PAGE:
Adaptive style and supervisory effectiveness: A survey of high school supervisors and teachers
There has been much research on the different types of supervision (directive, collaborative, and nondirective), but disagreement about which type is most effective or if a combination of these types is more effective than just one. The purpose of this study was to determine if supervisors who adapt their supervisory styles to the levels of their subordinates are more effective than supervisors who use the same supervisory style regardless of the levels of their subordinates. Several hypotheses were tested in this study to determine the correlation between the variables of age, experience, department size, department type, levels of adaptability, and supervisory styles with the dependent variable of effectiveness as perceived by supervisors' subordinates. The Coefficient of Linear Correlation (r) was used to determine the correlation (cause/effect) between the variables in this study. The means, standard deviations, and z-scores were also computed to determine if a significant difference existed between the variables. The results of this study were as follows: (1) No correlation existed between the variables of age, experience, and department size and the variable of effectiveness as perceived by their subordinates. Therefore, the ages, experience, and sizes of supervisors' departments did not influence their effectiveness. (2) A very high positive correlation (.839) existed between supervisors' levels of adaptability and their effectiveness as perceived by their subordinates, showing that supervisors who are flexible and adapt their supervisory styles to the levels of maturity of their subordinates will be more effective than supervisors who use the same approach with all subordinates regardless of their levels of maturity. (3) Supervisors using predominantly a collaborative approach were perceived as more effective by their subordinates than either directive or nondirective supervisors. (4) Foreign language supervisors were perceived as more effective by their subordinates than math, science, social studies, and English supervisors. (5) Supervisors using predominantly a directive style of supervision were perceived as more administratively effective by their subordinates than either collaborative or nondirective supervisors. (6) Supervisors using predominantly a collaborative style of supervision were perceived as more effective in terms of interpersonal skills than either directive or nondirective supervisors.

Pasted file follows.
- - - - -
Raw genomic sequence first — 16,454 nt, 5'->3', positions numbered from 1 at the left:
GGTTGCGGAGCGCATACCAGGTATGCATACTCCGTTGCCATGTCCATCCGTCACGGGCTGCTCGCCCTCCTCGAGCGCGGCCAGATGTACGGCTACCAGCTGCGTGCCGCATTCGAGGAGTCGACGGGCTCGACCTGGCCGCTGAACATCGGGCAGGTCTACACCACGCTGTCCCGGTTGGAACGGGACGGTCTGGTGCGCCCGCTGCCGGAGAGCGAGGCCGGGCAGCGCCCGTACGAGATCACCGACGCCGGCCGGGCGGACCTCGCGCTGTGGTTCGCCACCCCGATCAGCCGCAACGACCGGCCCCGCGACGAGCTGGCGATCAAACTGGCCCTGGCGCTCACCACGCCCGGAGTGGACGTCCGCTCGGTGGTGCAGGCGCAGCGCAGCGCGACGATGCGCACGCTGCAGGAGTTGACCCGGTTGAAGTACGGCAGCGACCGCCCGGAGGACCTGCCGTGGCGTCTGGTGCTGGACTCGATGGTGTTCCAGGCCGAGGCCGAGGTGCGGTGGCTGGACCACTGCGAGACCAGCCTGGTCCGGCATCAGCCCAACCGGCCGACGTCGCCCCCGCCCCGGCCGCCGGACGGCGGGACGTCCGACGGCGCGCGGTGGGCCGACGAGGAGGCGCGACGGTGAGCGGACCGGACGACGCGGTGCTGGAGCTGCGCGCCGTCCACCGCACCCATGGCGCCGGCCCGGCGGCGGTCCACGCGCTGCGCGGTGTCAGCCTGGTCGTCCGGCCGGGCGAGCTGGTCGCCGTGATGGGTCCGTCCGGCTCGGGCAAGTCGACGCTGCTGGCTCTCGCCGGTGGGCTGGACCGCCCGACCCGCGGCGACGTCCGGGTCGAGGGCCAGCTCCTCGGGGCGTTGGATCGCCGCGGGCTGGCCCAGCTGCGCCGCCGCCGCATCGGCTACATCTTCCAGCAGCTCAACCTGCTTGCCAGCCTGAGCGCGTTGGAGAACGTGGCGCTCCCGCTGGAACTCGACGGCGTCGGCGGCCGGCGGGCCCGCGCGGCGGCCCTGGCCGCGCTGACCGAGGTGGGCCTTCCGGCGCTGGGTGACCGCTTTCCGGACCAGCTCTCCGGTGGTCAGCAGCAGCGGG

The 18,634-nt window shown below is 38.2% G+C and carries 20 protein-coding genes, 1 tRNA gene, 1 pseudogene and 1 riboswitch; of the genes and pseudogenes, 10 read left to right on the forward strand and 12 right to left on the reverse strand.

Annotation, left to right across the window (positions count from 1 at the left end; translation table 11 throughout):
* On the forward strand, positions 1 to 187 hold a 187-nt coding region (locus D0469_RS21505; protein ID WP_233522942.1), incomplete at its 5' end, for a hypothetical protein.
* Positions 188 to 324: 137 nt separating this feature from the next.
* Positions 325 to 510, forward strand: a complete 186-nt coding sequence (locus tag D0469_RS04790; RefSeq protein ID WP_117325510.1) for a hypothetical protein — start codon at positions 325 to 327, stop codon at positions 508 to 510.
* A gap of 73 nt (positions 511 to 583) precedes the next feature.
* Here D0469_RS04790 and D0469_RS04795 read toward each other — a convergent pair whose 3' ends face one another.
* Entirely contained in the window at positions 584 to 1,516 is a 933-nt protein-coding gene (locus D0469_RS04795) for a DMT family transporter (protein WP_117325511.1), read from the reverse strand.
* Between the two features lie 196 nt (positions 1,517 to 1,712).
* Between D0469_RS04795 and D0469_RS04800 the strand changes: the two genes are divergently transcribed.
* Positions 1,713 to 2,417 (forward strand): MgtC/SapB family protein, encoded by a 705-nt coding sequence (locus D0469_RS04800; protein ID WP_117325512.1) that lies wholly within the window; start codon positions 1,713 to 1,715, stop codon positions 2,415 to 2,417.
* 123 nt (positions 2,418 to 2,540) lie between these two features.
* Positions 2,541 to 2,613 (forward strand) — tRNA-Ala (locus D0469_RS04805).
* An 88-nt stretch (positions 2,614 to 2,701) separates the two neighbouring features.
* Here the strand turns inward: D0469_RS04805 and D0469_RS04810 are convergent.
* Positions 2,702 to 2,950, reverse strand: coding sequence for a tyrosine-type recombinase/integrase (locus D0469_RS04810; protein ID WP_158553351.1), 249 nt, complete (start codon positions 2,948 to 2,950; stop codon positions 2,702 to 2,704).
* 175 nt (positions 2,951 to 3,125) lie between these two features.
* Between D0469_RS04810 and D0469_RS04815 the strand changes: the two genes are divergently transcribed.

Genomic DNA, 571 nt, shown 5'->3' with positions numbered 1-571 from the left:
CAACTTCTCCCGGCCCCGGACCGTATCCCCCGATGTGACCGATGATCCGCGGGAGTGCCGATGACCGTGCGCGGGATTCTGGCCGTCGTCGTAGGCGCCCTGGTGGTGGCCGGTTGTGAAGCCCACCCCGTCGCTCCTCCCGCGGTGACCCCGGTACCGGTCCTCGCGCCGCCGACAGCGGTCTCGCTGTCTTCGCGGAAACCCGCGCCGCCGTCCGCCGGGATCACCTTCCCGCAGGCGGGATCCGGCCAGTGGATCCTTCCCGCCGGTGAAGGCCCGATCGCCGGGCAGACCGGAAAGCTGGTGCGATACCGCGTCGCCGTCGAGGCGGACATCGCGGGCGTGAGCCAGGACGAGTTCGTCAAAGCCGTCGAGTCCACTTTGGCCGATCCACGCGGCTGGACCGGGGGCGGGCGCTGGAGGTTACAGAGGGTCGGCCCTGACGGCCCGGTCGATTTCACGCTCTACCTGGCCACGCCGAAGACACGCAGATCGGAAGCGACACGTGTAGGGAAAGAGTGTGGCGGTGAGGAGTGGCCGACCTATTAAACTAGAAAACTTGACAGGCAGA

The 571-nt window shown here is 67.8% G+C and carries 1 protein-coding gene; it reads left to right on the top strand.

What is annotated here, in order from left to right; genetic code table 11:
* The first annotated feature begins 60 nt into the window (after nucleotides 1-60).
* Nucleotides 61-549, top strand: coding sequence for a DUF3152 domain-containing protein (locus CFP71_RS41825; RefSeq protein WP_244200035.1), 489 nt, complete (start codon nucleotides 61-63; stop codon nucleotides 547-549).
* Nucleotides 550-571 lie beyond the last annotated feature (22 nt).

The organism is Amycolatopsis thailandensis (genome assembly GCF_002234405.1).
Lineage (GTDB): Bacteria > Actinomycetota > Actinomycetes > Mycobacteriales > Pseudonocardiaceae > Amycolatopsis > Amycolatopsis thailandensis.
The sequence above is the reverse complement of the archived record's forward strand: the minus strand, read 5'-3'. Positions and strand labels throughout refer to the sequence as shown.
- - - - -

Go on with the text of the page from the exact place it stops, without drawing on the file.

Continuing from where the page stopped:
School administration|Teacher education
Melucci, Ranier William, "Adaptive style and supervisory effectiveness: A survey of high school supervisors and teachers" (1990). ETD Collection for Fordham University. AAI9109265.